Many students who intermitted were told they should not enter Cambridge during their break from studiesLucas Chebib

The University has revised official guidance for intermitting students which suggested they should not enter Cambridge, in the wake of lobbying by CUSU and a Varsity report which revealed serious problems with the process.

Guidance on the University’s website now says: that students “may but are not expected to remain in Cambridge for the period of intermission”, dropping previous wordings which suggested students should not enter the city during their break from studies – a rule which had been strongly criticised by campaign groups.

Explained What is intermission?

Intermission (or ‘disregarding terms’) is the process by which Cambridge students take a break from study. It is almost always aimed at helping students overcome serious issues, medical or otherwise, and usually varies in duration from a single term to up to two academic years. It is designed to give students time to recover from an “illness or other grave cause” that has made it impossible for them to continue their studies.

It is most common for students who intermit to resume their degree at the start of the next academic year. The process of “disregarding” part (or all) of an academic year allows students to take examinations in a subsequent year in which they would not otherwise have been allowed to sit them. To be granted this, the student’s college must apply to the University Council’s Applications Committee, usually requiring the submission of medical evidence demonstrating that the student is currently unable to continue their course. Each college produces its own agreements with its students about the terms of their intermission.

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CUSU president Daisy Eyre welcomed the change, saying “I think it’s great that students are now clear that they can come to Cambridge while intermitting. No college has the right to tell their students where they can and cannot go.”

Intermission, officially known as ‘disregarding terms’, is the process by which students take a break from studies. In the majority of instances, this break is taken to recover from issues with physical or mental health.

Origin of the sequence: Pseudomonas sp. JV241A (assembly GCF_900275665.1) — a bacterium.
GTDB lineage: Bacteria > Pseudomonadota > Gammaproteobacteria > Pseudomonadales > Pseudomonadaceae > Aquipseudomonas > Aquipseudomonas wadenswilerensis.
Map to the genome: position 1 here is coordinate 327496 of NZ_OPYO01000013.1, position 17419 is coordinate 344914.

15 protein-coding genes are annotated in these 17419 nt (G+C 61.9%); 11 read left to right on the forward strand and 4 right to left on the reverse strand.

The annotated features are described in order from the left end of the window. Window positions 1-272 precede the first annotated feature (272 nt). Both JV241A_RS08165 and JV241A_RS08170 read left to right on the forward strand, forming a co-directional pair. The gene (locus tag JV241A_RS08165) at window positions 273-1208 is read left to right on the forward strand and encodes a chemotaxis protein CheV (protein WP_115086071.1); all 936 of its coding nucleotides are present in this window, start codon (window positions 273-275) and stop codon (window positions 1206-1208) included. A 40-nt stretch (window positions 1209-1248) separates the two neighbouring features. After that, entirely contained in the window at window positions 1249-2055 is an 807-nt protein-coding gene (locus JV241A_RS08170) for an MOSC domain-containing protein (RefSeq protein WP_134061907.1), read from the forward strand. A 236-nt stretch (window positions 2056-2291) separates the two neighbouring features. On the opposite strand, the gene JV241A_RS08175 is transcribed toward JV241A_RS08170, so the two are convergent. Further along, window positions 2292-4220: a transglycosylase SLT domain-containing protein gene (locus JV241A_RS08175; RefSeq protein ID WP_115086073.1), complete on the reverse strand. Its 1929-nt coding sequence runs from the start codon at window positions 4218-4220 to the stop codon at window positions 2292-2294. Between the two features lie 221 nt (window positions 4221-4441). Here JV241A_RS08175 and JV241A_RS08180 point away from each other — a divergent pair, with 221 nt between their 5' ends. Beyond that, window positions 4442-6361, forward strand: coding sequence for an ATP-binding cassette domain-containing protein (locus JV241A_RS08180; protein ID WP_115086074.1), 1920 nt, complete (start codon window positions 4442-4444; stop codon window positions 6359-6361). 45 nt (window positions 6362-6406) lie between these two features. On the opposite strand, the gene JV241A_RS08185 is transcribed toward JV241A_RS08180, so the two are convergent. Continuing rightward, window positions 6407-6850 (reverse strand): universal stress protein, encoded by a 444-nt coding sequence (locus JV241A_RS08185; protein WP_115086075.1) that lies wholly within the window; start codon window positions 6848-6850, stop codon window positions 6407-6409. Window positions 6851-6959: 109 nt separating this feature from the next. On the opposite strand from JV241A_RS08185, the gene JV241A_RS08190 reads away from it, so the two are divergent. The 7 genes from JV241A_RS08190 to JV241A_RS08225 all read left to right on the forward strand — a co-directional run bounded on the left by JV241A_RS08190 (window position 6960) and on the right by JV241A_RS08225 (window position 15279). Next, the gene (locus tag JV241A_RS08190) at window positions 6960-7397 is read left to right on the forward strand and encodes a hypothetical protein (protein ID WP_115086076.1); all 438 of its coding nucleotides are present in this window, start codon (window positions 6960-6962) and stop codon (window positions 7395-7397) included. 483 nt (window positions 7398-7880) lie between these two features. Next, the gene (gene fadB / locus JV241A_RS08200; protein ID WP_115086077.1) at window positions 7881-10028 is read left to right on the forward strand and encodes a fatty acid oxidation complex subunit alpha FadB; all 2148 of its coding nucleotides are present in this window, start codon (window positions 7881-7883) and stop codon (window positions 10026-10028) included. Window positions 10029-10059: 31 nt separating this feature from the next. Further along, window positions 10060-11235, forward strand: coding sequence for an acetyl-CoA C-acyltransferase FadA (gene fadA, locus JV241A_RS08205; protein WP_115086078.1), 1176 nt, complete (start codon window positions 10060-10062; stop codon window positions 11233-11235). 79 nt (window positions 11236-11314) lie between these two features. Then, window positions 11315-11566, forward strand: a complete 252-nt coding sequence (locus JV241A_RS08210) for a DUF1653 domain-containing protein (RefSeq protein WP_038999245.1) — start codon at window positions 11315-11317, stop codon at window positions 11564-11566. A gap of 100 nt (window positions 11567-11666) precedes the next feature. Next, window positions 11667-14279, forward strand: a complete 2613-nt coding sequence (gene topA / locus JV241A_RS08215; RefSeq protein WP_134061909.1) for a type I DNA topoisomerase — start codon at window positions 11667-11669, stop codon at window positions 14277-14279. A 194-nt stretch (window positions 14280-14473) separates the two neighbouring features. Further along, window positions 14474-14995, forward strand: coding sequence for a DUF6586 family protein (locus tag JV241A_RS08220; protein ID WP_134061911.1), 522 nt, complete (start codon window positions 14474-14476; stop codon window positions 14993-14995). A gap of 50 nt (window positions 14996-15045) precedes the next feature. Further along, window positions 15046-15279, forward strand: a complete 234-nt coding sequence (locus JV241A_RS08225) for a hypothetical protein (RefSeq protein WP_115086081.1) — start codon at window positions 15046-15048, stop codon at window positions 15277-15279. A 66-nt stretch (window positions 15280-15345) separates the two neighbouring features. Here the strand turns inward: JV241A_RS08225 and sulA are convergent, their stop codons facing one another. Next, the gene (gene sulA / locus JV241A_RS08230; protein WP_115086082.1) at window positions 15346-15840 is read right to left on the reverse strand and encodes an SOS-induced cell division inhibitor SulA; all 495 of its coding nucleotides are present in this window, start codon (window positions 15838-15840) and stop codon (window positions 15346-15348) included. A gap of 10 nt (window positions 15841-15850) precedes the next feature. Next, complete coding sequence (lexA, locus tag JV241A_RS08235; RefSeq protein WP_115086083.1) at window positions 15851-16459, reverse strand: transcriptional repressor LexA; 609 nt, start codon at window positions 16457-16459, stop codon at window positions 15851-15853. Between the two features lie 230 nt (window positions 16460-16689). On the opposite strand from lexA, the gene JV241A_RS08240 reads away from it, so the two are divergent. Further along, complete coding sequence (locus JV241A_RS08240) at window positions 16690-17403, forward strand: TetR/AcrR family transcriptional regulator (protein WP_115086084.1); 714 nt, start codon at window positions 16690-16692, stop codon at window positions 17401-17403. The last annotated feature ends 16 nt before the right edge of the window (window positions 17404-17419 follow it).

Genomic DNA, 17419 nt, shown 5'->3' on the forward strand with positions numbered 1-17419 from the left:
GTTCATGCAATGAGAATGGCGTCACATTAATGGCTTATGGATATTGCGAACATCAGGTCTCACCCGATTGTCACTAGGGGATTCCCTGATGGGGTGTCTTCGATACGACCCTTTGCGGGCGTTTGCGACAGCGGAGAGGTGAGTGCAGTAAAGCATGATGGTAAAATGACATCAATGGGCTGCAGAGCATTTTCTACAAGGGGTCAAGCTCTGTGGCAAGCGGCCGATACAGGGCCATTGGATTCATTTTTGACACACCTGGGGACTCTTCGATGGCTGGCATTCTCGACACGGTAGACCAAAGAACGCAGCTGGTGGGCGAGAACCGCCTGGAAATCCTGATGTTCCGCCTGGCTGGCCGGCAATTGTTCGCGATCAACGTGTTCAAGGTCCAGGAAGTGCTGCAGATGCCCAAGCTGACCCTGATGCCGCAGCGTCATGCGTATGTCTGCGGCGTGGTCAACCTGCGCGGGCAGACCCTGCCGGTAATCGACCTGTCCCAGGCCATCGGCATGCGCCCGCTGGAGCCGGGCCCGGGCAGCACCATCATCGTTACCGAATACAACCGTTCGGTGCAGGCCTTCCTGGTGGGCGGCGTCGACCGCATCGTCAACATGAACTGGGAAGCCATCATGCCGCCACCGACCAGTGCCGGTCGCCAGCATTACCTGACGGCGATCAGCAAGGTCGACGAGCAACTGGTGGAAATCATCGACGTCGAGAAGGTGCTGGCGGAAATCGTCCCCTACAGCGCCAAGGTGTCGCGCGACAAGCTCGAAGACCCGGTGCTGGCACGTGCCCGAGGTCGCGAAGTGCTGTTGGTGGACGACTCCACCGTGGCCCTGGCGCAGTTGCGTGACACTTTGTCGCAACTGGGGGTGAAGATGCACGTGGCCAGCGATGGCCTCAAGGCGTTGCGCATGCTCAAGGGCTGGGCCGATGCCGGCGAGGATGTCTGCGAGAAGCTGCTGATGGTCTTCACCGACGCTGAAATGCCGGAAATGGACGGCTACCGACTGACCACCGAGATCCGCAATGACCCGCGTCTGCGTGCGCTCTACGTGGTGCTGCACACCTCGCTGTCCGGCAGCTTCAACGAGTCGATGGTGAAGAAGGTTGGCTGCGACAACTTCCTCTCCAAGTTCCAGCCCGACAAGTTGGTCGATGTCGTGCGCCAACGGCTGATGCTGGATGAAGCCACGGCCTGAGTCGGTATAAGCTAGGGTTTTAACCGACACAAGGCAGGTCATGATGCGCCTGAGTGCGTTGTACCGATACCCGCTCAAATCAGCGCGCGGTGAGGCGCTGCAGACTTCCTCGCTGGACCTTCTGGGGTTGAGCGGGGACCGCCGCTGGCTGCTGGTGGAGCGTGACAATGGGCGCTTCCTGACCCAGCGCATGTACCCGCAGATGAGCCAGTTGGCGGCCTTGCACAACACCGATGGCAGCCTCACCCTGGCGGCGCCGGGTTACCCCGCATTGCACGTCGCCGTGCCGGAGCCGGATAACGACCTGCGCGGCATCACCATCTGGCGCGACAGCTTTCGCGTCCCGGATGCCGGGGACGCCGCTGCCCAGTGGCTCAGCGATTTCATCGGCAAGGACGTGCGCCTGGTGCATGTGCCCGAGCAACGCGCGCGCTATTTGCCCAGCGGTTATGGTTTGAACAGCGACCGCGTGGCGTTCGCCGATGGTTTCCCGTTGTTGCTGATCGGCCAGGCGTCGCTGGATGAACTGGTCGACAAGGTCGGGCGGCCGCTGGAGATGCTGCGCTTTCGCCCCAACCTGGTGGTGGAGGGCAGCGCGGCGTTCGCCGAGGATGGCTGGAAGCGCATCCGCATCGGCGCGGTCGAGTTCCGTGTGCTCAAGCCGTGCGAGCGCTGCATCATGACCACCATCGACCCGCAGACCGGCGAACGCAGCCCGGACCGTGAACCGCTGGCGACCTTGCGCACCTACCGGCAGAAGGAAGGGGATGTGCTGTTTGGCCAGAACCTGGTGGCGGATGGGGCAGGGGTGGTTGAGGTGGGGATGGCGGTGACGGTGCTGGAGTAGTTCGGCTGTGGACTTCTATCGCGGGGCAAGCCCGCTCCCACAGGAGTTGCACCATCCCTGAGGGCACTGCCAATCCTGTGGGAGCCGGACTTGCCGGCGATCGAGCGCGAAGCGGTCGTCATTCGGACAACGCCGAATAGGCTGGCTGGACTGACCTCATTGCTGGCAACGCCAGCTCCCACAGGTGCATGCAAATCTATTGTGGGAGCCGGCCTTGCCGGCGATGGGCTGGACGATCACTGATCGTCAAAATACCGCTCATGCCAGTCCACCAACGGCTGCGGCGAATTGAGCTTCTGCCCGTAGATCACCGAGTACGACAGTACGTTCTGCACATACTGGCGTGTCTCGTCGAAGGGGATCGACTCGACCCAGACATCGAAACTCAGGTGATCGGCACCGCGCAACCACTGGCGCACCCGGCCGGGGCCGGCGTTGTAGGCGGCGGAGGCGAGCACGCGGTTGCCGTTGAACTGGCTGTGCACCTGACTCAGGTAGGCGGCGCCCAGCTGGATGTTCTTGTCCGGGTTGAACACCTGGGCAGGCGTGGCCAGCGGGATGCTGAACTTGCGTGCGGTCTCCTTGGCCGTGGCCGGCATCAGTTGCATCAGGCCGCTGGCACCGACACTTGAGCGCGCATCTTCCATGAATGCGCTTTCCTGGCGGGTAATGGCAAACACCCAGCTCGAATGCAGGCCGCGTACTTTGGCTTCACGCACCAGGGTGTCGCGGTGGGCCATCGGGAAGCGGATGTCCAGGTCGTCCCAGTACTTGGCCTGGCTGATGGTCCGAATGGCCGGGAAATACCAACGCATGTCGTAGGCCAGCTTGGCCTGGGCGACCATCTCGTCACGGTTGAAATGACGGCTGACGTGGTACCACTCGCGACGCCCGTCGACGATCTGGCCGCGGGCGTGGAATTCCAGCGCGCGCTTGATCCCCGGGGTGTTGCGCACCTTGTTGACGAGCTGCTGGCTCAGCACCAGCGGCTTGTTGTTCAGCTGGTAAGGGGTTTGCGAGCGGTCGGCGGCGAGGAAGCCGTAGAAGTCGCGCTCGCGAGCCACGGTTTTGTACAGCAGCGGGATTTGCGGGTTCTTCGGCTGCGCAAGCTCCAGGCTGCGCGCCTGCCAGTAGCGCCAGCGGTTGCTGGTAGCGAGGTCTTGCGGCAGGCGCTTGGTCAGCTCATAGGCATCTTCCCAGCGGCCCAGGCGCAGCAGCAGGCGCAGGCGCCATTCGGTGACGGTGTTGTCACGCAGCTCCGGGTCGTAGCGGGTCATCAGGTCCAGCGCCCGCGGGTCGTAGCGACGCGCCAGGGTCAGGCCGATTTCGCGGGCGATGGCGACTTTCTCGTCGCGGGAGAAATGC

Last year, an investigation by Varsity showed the scale of intermission and revealed wide disparities in how students felt they were treated during the intermissions process. It found that even as the number of intermissions was rising, many senior tutors were failing to adequately support intermitting students, that many students were told they were not allowed in the city or their college, and some students were made to pass tests in order to return to their studies.

Reforming the process was a key focus of last year’s CUSU sabbatical team, with Sophie Buck, the welfare officer, and Jessica Wing, the disabled students’ officer, re-drafting guidance for intermitting students, and lobbying for change on University welfare committees.

In November 2016, citing Varsity’s investigation and a report in The Guardian which focused on rustication, the equivalent process at the University of Oxford, the central Welfare and Finance Committee launched a working group to examine issues surrounding intermission, of which Buck and Wing were members.


Mountain View

Read Varsity’s original investigation into intermissions

When the Working Group was formed, the University’s official FAQ page on intermissions answered the question ‘Can I stay in Cambridge when I am on intermission?’ simply with ‘You are not expected to be in Cambridge’. A Varsity investigation found this guidance was often being enforced in its strictest interpretation, with students routinely barred from entering colleges and University buildings, and many advised not to visit the city at all.

Since then, the wording has undergone at least two changes. Early this year, it was changed to read: “You are not expected to remain in Cambridge for the period of intermission. You should not use College facilities during intermission, nor engage in social activities within College, without the express permission of the College.”

Colleges interpreted guidance differently, resulting in widely different treatment for some studentsLucas Chebib

In July, it changed again, with the first sentence altered to say: “You may but are not expected to remain in Cambridge for the period of intermission” – the first time official guidance has explicitly said students can be in the city.